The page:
Photography by Bryony Whistlecraft
Step into herbalist Ali English’s rural village home in Lincolnshire, England, and you might suspect you’ve been transported back in time. Heavy wood cabinetry filled to the brim with jars of herbs in an abundance of dusky colors, bundles of drying plants hanging from the rafters, clay pots with tinctures and remedies tucked away inside—all nestle cozily against dark forest-colored walls hand-stenciled with looping botanical borders. Touches of Faerie abound: Brian Froud paintings are framed on the walls; velvety toadstools sprout unexpectedly from above the fireplace mantel and in the corners. It’s as if the fairy queen Titania took lessons from Outlander’s Claire Fraser on how to decorate an herbalist’s cottage but still left a few hints of her magical self here and there.
There’s a certain enchantment to learning to listen to the plants, to slowing down enough to watch their growing and flowering, fruiting and fading, and it makes me feel calm, centered, and fully aware of the magic of this world that constantly ripples under the surface of every day.
English’s love for herbs and gardening developed at an early age. She was especially influenced by her mother’s love for plants and gardening at their house in Suffolk. When English was thirteen, she begged her mother for a garden of her own and was given a
small, round herb garden with a sundial at the center and three herbs to go in it: lemon balm, thyme, and sage. Just a year later, English managed to squeeze nearly forty herbs into the small space, with help from a copy of Culpeper’s Complete Herbal that she’d read from cover to cover. In 2009, English completed an honors degree in herbalism from University of Lincoln and has taught several classes on the subject.
“There’s something really magical about herbs, wildflowers, vegetables, and natural dyes,” says English, “about watching the plants through the seasons, from the first tiny leaves of spring to the last twigs and stems of fall. I love everything about it—getting elderberry purple stains on my fingers in the late summer, mud under my nails in the spring, seeds and bits of leaf and twig in my hair whenever I’m out gathering. There’s a certain enchantment to learning to listen to the plants, to slowing down enough to watch their growing and flowering, fruiting and fading, and it makes me feel calm, centered, and fully aware of the magic of this world that constantly ripples under the surface of every day.”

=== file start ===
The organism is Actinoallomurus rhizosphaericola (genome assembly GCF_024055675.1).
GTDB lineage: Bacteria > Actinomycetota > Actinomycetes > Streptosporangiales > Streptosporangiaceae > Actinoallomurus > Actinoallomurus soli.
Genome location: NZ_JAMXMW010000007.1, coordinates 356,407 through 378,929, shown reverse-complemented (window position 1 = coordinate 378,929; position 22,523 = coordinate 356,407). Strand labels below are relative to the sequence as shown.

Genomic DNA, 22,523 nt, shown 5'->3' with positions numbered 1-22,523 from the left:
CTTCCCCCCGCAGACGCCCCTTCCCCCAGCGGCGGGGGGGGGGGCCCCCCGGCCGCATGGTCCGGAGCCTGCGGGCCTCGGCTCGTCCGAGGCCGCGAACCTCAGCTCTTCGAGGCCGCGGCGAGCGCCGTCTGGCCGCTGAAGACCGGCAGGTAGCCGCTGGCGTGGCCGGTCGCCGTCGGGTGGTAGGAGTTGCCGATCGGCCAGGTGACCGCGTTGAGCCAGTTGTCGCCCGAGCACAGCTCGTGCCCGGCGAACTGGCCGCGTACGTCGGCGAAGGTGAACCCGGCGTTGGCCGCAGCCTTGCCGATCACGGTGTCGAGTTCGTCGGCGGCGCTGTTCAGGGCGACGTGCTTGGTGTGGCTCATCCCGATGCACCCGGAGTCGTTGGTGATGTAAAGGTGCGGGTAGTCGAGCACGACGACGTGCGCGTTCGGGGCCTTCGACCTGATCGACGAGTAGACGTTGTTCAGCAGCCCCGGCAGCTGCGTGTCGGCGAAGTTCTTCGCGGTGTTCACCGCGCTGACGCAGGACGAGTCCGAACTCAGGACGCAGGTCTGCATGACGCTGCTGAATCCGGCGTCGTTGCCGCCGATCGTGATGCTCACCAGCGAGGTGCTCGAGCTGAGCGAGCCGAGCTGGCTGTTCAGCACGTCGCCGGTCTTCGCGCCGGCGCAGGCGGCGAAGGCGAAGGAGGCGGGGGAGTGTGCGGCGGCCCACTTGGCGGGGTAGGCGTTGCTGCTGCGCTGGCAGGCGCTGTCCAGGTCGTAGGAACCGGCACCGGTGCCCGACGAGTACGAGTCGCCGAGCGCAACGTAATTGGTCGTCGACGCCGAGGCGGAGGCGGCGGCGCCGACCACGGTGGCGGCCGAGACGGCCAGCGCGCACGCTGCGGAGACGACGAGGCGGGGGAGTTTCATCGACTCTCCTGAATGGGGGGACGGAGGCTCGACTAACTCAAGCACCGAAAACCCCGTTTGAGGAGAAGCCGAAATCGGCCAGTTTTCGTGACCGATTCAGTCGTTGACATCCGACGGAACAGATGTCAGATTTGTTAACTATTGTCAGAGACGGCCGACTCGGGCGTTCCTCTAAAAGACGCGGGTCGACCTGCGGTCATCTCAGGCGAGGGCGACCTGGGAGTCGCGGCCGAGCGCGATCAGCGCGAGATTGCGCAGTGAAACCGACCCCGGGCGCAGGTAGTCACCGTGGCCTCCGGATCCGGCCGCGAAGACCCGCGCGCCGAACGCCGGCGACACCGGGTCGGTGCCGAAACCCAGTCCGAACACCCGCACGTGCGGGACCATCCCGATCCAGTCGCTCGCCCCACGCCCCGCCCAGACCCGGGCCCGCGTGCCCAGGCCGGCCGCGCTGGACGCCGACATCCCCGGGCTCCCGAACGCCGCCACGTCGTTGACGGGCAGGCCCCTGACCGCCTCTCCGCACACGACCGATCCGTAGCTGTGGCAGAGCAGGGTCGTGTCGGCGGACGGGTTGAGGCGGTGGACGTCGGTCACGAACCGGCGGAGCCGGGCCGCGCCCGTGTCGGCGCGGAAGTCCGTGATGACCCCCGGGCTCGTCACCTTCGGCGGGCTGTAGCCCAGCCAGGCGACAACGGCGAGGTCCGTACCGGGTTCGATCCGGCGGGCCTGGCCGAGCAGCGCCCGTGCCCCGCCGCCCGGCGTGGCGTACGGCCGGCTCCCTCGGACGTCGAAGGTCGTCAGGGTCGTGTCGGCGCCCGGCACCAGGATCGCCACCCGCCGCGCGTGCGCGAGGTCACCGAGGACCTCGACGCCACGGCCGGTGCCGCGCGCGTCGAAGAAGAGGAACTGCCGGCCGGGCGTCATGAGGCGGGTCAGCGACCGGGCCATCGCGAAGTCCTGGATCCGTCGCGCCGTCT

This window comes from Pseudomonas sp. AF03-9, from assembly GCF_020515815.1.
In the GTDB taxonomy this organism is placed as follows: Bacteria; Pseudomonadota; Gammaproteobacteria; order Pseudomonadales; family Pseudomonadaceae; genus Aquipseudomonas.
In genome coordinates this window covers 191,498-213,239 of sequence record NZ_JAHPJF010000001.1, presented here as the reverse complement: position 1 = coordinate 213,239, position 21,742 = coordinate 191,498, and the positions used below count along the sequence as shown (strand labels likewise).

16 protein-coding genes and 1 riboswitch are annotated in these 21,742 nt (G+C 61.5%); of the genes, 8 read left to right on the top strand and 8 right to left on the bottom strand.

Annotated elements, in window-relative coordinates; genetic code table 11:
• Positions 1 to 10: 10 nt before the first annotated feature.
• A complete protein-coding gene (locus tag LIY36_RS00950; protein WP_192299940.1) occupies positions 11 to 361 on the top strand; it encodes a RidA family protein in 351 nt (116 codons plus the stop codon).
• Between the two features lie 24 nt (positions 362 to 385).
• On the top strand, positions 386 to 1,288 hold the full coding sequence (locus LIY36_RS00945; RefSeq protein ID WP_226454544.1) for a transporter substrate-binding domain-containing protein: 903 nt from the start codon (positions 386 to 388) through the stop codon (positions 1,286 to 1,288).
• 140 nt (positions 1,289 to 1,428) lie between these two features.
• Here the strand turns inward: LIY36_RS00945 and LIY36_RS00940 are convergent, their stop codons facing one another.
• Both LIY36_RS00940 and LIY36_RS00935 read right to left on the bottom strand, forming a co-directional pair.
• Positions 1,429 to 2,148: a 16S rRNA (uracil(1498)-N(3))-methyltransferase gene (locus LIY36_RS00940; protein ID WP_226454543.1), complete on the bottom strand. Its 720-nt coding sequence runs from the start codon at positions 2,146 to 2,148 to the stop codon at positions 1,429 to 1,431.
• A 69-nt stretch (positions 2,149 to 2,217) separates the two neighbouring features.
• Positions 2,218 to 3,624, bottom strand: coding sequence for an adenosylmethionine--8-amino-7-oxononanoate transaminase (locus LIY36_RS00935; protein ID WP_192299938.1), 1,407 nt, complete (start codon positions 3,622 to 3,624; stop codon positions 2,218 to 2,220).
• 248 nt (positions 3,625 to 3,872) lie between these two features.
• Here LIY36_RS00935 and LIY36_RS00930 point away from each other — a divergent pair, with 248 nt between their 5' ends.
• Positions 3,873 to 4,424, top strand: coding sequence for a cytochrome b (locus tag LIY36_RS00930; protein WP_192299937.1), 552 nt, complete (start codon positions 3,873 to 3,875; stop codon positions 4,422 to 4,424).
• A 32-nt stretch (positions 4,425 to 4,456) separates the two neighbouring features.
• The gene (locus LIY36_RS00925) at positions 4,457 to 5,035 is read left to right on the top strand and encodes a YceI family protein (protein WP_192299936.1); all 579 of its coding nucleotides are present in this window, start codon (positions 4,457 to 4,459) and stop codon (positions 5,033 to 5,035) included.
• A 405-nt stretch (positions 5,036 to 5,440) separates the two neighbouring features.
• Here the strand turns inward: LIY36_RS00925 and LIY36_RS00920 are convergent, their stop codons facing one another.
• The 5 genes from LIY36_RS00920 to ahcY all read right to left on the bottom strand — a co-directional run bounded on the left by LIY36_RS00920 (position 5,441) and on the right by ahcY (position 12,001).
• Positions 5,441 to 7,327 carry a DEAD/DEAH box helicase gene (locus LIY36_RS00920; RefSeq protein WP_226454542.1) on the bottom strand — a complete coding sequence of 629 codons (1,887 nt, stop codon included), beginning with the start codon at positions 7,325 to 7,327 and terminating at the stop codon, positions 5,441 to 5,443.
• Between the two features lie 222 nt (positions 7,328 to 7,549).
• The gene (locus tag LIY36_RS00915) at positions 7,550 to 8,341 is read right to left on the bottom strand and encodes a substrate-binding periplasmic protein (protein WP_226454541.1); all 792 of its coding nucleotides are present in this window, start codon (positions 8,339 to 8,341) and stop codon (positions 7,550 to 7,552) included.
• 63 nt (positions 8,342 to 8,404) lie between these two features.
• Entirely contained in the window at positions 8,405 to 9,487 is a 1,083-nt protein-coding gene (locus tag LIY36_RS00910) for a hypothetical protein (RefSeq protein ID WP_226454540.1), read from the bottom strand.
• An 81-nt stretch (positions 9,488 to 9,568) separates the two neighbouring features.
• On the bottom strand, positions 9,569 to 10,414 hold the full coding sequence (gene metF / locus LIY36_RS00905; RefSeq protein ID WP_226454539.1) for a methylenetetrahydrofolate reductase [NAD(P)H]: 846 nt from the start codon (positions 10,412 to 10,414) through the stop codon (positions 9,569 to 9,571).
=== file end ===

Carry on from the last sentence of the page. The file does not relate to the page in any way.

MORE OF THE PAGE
English feels both lucky and somewhat hobbled to live in today’s world as an herbalist, compared with the 18th century Scotland in which Claire worked. “Herbalism is not a frontline form of medicine for most people, so we don’t get the experience of treating some of the stuff Claire ends up dealing with. We do, however, have access to more equipment. I like to think that the way I do things has the best of both worlds—old world charm and new world knowledge, underpinned with an ancient spirituality that many herbalists have always had when dealing with the plants themselves.”
Although she has not read the Outlander books, English has seen the television show and can see similarities between her workspace and Claire’s. “I think my space is a little similar to hers in that my herb room is shady and filled with dark wood furniture, bottles, and jars of herbs crammed into every space. This home was built in the 1800s, we think, and has barely a straight line and proper corner anywhere. It has a quirky charm that really lends itself to how we want to live.”
Of course English has a beautiful and growing garden outside the redbrick semi-detached cottage she has called home for almost four years now. A spiral herb garden is a standout feature on the beautiful grounds, and she feels like ever since she installed it a year ago, there is a difference in the atmosphere—something ancient and strange about the space. The magical intention of her work in her garden is transported inside with every bundle of blooms and botanicals she gathers and brings indoors.
When asked about fairies in her home or garden, English replies, “I haven’t seen fairies in the garden personally, but I’ve had students who are far more sensitive to these things than I am mention that there are definitely folk dwelling in the garden, which I take as a high compliment. I don’t own this land, I just tend it—and I try to make sure that a feeling of welcome is there for everyone who visits, whatever their species.”